I've been very busy watching my Red Sox and have neglected to answer. 15 yrs. ago a friend and I skied Tuckerman's Ravine together and vowed to ski all the steepest runs in N. America before reaching 50, when we thought our legs would be gone. Have since changed jobs and lost touch with my friend but have learned a couple of things.
1. It is dumb to ski things in order to check them off a list.
2. Steepness (or more properly the intimidation due to it) is very subjective. It depends on exposure, how you feel that day, the conditions, the company, etc.
3. No matter what it says in a guidebook there is always something steeper, often off the map, unnamed and seldom skied, that is hairier than the stuff in the book. Virtually every major mountain in the west has something like this.
4. I'm 63 now and the legs are still good, just not for so many hours per day. The nerves are not as good. Lacking the right inspirational company, usually my son, I am likely to wimp out.
5. Never ski something near your limit if you think you might screw up. Come back another day when you and the mountain are right. The mountain will always be there. But if it never happens, so be it.
I have skied some steep stuff, but not the ones you mention. The Saudan Couloir (now Extreme Couloir) was almost totally whited out the day we looked at it. We could see only about 50 ft. and that 50 ft. looked wicked so we passed. National at Squaw, on the skier's right of the Palisades, had a long deep crack across it just below the lip. It was late Apr., 70 deg., and the crack was growing each time we went up the lift. We did ski Mainline and also traversed in just below the Palisades cliffs and skied there. The only time I've seen the Cirque runs at Snowbird was on my first trip west and my head just wasn't there yet. Probably the steepest runs I've skied were at Banff Lake Louise and Mt. Wash., NH. At LL my son and I did a number of chutes off the high poma, or maybe T-bar. They were marked by a gate and a sign, that said "avalanche terrain, occasionally open", It was open and there were a few tracks so we went in. After 100 ft. or so of moderate slope the bottom dropped out and we were looking at about 2000 vertical ft. that scared the bejeezus out of us. The snow seemed perfect. 6-12" of powder over a "chalky" hardpack that was not icy and held our edges very well. We kicked a few snowballs over the edge, watched, thought for a few minutes and then dropped in. It was perfect, even easy after the first 5 turns. What a high! These were chutes used for the Cdn. extreme ski championships and they have no names, except A - G (or thereabouts) and they increase in difficulty with the alphabet. We did B, C, D. At that point my legs were shot but John did E & F.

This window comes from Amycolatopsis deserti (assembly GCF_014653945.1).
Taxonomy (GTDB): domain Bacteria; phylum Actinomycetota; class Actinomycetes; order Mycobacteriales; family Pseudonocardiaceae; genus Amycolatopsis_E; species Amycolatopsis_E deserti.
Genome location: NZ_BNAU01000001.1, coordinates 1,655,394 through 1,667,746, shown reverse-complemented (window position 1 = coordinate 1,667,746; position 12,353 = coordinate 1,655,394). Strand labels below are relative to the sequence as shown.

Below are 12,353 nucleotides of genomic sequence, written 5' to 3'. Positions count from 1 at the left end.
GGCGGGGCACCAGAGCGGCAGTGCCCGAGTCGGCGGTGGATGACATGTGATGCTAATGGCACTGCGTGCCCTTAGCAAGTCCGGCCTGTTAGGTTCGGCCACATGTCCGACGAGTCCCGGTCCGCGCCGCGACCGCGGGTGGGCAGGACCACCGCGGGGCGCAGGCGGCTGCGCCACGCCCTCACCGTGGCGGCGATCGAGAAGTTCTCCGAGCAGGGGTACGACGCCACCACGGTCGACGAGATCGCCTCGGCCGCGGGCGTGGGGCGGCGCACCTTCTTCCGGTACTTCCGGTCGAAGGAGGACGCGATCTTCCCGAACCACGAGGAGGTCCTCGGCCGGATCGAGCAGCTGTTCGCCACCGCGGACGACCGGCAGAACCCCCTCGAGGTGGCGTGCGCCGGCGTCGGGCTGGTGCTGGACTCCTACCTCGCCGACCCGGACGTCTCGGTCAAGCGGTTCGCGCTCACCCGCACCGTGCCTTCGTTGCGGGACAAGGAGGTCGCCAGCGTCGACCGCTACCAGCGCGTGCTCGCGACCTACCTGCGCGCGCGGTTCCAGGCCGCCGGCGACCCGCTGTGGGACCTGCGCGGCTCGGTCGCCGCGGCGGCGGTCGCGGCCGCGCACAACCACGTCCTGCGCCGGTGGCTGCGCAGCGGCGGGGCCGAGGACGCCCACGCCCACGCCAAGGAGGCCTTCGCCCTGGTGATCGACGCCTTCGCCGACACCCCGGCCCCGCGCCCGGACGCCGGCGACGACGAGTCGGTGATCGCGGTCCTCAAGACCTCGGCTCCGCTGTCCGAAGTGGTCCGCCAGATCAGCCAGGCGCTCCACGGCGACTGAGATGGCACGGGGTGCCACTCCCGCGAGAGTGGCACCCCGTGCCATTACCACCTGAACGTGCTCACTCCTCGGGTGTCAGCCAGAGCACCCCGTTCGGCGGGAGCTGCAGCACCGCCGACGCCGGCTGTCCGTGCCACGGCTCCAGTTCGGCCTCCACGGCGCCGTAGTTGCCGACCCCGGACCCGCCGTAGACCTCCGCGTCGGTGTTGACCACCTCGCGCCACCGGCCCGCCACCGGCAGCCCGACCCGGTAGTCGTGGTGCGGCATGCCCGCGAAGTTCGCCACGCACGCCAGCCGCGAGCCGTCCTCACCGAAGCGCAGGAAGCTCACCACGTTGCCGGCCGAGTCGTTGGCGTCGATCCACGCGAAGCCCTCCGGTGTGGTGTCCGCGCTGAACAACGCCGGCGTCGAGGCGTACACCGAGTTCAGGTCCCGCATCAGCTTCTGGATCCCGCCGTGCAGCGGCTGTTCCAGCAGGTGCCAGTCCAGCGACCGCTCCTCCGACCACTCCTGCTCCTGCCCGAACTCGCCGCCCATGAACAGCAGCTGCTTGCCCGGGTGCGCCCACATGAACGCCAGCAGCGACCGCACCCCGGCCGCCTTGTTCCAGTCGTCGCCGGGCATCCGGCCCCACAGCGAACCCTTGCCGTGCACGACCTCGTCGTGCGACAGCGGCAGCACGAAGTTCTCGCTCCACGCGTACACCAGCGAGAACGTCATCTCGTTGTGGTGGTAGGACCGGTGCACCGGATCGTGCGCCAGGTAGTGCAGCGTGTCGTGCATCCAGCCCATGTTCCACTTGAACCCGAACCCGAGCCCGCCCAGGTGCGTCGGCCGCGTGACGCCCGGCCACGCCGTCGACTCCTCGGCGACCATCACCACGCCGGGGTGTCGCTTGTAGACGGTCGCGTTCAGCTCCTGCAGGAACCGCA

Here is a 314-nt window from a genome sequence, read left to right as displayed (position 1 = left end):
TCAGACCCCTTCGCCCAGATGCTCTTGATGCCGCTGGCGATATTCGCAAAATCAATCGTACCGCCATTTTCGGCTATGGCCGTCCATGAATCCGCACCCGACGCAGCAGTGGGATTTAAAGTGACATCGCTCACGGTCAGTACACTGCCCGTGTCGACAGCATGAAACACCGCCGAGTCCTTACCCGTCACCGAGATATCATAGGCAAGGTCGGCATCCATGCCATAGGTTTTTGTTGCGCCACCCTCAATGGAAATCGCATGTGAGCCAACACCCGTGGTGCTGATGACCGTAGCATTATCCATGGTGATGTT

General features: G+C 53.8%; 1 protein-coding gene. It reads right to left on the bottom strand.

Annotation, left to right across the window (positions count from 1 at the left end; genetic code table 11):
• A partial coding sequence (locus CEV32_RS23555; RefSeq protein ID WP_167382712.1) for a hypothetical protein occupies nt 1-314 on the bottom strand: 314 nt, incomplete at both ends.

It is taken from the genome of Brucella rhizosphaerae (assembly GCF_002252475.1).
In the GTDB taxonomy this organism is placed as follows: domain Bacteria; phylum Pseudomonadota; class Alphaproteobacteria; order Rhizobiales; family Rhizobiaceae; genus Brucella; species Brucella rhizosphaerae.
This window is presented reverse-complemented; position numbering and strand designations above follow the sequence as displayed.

In May of 2003 I did one of the Great Gulf gullies on Mt. Washington, NH. Here is a link to a panorama of GG runs assembled in 2002 by one of the friends who was with me that day. http://ca.f1.pg.photos.yahoo.com/ph/switzer_crowley/detail?.dir=/b6c3&.dnm=152c.jpg
Here is a link to my story of that day,http://list.uvm.edu/cgi-bin/wa?A2=ind0305c&L=skivt-l&D=1&O=A&P=5463
Here is a pic, of the Airplane gully, taken by a guy in another party we met that day. http://www.biglines.com/photos_large.php?picid=28516
The run in the foreground with no tracks on it is JT's, a true 50 degree chute that is rarely skied. My son-in-law and a couple other young supremely confident guys skied it later. The other run is Airplane Gully. It looks steeper than it is because the view is looking at it from about 45 degrees to the side. It is at but not beyond 45 degrees in slope angle. Slopes always look steepest when viewed from straight on. They look true only when viewed from the side. You can see a skier with a white hat standing at the top of the rock tongue and 2 more on the snow at the top. There is one skier climbing in the extreme lower right corner. These are very serious slopes and people have died here.
The following day my brother-in-law and I skied the summit (east) snowfields, which are easily accessible to any solidly advanced skier. http://list.uvm.edu/cgi-bin/wa?A2=ind0305c&L=skivt-l&D=1&O=A&P=6622
The auto road opened on this weekend. Every year there is a period of 2-4 weeks after the auto road opens when you can drive up and avoid the long hard hike to access the mountain's skiing.